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There are so many software engineer entry level products out there, but these 5 have been the most helpful for me. I hope this list will help you find some new tools to work with!

1) Atom

2) GitKraken

3) PyCharm Community Edition

4) VMware Fusion Pro 10 and Workstation Player 12

5) Visual Studio Code

This blog post is a work-in-progress. It’s not finished yet, but I want to share it with you now because there are so many great ideas in here for new tools that might help you or your team become more productive! Please comment on what works best for you and if anything doesn’t make sense–I’ll be sure to come back and edit this post as needed. Thank you for reading!

The software engineer entry level products I can’t live without: Part One – Atom, GitKraken, PyCharm Community Edition, VMware Fusion Pro & Workstation Player 12 (Visual Studio Code coming soon!) was published March 2018 by [author].

Evernote:

I use Evernote for everything from my grocery list to writing out design ideas. It’s also great for storing receipts and other paper documents, as well a creating meeting notes and project details.

TextExpander:

Type once and have it repeat again and again with just one keystroke! This saves me SO much time when typing repetitive phrases or copying boilerplate content like business cards into emails.

Dropbox Paper:

A new take on the old fashioned Word doc that lets you share your work in realtime with others, comment on drafts, leave feedback right inside the document itself without having to email back and forth constantly about changes  so perfect if you are collaborating remotely at any point.

 Slack:

The perfect place to keep in touch with my remote team and stay on top of projects that are ongoing, as well as chat about updates/progress throughout the day – it’s a lifesaver not having to email back and forth all day long when I can just ping someone for an update or send them some feedback right from my phone. It also has integrations with countless other apps like Dropbox Paper so you don’t have to switch between apps during meetings!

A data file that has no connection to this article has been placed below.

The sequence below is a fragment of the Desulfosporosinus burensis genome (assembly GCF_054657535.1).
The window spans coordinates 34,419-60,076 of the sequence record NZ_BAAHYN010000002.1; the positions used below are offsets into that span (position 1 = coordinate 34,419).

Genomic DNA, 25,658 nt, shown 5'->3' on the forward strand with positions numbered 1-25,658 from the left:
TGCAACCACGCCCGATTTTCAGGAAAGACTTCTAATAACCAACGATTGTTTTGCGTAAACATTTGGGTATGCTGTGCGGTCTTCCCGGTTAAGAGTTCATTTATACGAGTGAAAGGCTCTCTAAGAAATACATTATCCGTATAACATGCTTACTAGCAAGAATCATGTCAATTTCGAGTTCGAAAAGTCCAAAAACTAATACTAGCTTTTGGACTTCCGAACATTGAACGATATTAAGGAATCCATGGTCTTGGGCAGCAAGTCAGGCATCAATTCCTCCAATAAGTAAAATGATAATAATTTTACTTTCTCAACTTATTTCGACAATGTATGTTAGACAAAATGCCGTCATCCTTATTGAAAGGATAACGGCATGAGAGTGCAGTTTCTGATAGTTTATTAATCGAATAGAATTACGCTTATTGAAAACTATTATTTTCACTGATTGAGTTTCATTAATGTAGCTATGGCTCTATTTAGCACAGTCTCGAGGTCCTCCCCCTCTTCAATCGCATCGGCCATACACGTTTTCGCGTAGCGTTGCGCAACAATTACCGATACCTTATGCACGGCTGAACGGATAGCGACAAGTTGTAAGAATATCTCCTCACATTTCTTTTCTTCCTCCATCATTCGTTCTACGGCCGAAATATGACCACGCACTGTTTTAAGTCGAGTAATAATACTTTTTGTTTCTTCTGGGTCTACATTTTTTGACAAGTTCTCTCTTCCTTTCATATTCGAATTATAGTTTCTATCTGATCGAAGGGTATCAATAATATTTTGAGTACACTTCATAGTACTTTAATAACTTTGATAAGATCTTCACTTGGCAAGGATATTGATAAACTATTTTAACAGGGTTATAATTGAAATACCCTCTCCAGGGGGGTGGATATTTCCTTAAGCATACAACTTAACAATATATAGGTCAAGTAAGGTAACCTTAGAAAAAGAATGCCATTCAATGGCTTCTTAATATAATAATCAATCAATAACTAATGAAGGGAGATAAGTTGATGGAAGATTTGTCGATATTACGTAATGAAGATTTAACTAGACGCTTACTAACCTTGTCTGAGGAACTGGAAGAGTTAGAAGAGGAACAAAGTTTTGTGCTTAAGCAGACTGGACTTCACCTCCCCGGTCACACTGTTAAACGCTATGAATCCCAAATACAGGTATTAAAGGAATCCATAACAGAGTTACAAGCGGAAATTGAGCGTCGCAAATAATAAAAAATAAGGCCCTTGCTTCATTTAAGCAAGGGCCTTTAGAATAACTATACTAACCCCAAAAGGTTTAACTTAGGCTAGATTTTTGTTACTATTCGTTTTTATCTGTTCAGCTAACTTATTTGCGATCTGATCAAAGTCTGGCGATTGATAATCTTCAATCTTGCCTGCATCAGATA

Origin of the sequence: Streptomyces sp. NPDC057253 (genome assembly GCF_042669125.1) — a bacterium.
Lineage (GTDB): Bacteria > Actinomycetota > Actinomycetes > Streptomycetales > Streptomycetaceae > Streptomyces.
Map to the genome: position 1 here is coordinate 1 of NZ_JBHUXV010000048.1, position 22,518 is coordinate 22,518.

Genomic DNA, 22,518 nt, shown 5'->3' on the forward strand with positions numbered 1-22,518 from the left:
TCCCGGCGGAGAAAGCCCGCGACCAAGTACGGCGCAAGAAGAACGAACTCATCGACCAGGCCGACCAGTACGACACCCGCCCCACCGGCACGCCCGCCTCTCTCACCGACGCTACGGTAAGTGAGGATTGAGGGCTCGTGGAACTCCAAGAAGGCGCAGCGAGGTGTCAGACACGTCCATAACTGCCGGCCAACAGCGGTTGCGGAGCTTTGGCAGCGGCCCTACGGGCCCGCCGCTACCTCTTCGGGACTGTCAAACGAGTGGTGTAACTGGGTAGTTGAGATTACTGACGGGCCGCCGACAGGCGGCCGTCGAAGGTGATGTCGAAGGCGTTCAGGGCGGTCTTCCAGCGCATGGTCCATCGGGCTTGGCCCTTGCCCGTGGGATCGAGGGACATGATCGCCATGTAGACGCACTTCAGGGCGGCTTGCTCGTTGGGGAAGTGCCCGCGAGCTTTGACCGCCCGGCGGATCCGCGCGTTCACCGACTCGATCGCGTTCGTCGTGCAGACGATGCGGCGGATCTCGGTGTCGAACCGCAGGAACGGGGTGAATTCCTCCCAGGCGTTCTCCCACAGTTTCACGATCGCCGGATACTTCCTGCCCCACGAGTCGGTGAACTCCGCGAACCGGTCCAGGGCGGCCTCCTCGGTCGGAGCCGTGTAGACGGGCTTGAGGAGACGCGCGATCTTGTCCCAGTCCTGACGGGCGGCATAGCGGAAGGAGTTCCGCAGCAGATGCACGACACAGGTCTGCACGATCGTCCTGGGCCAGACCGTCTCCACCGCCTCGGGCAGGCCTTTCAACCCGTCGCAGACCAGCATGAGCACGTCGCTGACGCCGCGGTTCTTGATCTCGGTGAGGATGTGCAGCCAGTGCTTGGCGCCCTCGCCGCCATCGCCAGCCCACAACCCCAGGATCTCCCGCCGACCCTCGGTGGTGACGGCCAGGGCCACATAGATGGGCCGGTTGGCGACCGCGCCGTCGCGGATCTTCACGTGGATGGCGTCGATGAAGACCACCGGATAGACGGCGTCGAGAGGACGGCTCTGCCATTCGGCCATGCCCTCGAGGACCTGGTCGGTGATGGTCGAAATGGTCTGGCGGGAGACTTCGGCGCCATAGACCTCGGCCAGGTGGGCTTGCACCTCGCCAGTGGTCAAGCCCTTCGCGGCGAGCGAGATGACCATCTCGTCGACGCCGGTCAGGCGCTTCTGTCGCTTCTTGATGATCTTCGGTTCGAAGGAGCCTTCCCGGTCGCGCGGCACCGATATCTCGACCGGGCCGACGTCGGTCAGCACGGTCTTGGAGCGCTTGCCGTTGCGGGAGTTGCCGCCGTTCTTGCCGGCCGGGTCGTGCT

Trello:

A project management tool for collaborating effectively across teams. You can assign tasks within cards, add due dates (or recurring ones!), attach files, set up separate boards depending on the stage of your work if needed, and create custom fields to track progress. In the past, I’ve used Trello for planning out content calendars with my team or creating a step-by-step guide of what we need from engineering before starting on a new project so that everyone’s on the same page (especially since it can be helpful for remote teams).

Asana:

A task management app that you can use to plan your day ahead in order of importance, set deadlines for tasks, upload files like presentations/reports/docs as well as attach related links if needed – think emailing yourself an attachment right into Asana! You can also organize projects by assigning individual members their own columns depending on where they’re at in the process; this is helpful in larger teams where you might have different roles.

Figma:

A design tool (think Sketch) that allows developers/designers alike the ability to create prototypes, wireframes, UI components and more collaboratively through a shared interface so everyone can stay on top of their work without having to switch between multiple programs that are slightly less user friendly. You can also save your designs within the program which is nice when we’re working remotely or just need something quick specific saved for later.

 Gmail:

A free email service that you can access from any device and lets me manage my inbox efficiently so I never miss an important message. It has a ton of features too, but what really comes in handy is the labels function which allowed me to organize emails into “projects” or “conversations.” This came in super helpful when we used Google Docs for group projects because it was easy to find all messages related specifically to our project!

GitHub:

A social coding platform where developers come together (typically remotely) and work on code collaboratively. You can create repositories – essentially a repo for each individual assignment/project that contains your files, code changes & commits, updates made by collaborators, and comments.

BitBucket:

A code hosting service that enables developers to collaborate on projects, while tracking changes & creating visibility of who is working on what when.

Slack:

Provides a messaging platform for teams which includes channels (chat rooms), private chat threads with individuals or groups, and archived messages in searchable conversations via the app’s search function.

Allows team members to stay connected by sending messages, sharing files, collaborating in chat rooms with the rest of the team. 

Intercom:

Allows me to connect with customers by managing conversations through live chat, email & social media, as well as providing customer data so we’re always making informed decisions about who needs support or what new features they might be interested in seeing.

The post is broken up into five different sections – one for each product/tool mentioned (BitBucket, Slack, Trello, Asana and Intercom). The text below should describe each entry level software engineer tool listed above. If you don’t have any knowledge about a certain product, you can just write “I don’t know what this is.”

 

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